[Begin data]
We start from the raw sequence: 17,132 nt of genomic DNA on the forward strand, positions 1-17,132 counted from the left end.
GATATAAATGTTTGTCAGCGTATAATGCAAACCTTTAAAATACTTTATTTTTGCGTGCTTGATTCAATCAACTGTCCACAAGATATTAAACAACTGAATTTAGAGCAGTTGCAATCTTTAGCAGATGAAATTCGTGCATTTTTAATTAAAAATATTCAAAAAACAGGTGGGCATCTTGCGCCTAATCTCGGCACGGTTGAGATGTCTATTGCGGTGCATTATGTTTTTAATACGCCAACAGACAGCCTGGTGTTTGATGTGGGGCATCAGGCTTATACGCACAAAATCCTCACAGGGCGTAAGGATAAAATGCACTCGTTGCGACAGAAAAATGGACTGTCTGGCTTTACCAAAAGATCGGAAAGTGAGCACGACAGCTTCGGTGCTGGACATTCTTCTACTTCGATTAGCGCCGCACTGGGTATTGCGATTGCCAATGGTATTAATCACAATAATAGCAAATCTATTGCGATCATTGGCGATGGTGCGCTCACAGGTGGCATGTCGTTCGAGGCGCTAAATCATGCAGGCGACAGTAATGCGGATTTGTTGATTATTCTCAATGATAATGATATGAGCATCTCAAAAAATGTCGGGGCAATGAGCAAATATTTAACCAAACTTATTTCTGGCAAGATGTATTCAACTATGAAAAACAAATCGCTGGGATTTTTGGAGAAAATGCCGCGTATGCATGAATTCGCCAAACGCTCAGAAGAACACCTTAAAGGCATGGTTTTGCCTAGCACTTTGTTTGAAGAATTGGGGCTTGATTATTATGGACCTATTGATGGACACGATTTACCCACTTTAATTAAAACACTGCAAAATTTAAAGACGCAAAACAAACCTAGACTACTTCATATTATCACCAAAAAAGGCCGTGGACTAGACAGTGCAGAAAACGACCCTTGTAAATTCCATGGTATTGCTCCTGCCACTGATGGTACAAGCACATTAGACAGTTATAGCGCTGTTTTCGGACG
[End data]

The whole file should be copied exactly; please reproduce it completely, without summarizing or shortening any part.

We start from the raw sequence: 17,132 nt of genomic DNA on the forward strand, positions 1-17,132 counted from the left end.
GATATAAATGTTTGTCAGCGTATAATGCAAACCTTTAAAATACTTTATTTTTGCGTGCTTGATTCAATCAACTGTCCACAAGATATTAAACAACTGAATTTAGAGCAGTTGCAATCTTTAGCAGATGAAATTCGTGCATTTTTAATTAAAAATATTCAAAAAACAGGTGGGCATCTTGCGCCTAATCTCGGCACGGTTGAGATGTCTATTGCGGTGCATTATGTTTTTAATACGCCAACAGACAGCCTGGTGTTTGATGTGGGGCATCAGGCTTATACGCACAAAATCCTCACAGGGCGTAAGGATAAAATGCACTCGTTGCGACAGAAAAATGGACTGTCTGGCTTTACCAAAAGATCGGAAAGTGAGCACGACAGCTTCGGTGCTGGACATTCTTCTACTTCGATTAGCGCCGCACTGGGTATTGCGATTGCCAATGGTATTAATCACAATAATAGCAAATCTATTGCGATCATTGGCGATGGTGCGCTCACAGGTGGCATGTCGTTCGAGGCGCTAAATCATGCAGGCGACAGTAATGCGGATTTGTTGATTATTCTCAATGATAATGATATGAGCATCTCAAAAAATGTCGGGGCAATGAGCAAATATTTAACCAAACTTATTTCTGGCAAGATGTATTCAACTATGAAAAACAAATCGCTGGGATTTTTGGAGAAAATGCCGCGTATGCATGAATTCGCCAAACGCTCAGAAGAACACCTTAAAGGCATGGTTTTGCCTAGCACTTTGTTTGAAGAATTGGGGCTTGATTATTATGGACCTATTGATGGACACGATTTACCCACTTTAATTAAAACACTGCAAAATTTAAAGACGCAAAACAAACCTAGACTACTTCATATTATCACCAAAAAAGGCCGTGGACTAGACAGTGCAGAAAACGACCCTTGTAAATTCCATGGTATTGCTCCTGCCACTGATGGTACAAGCACATTAGACAGTTATAGCGCTGTTTTCGGACG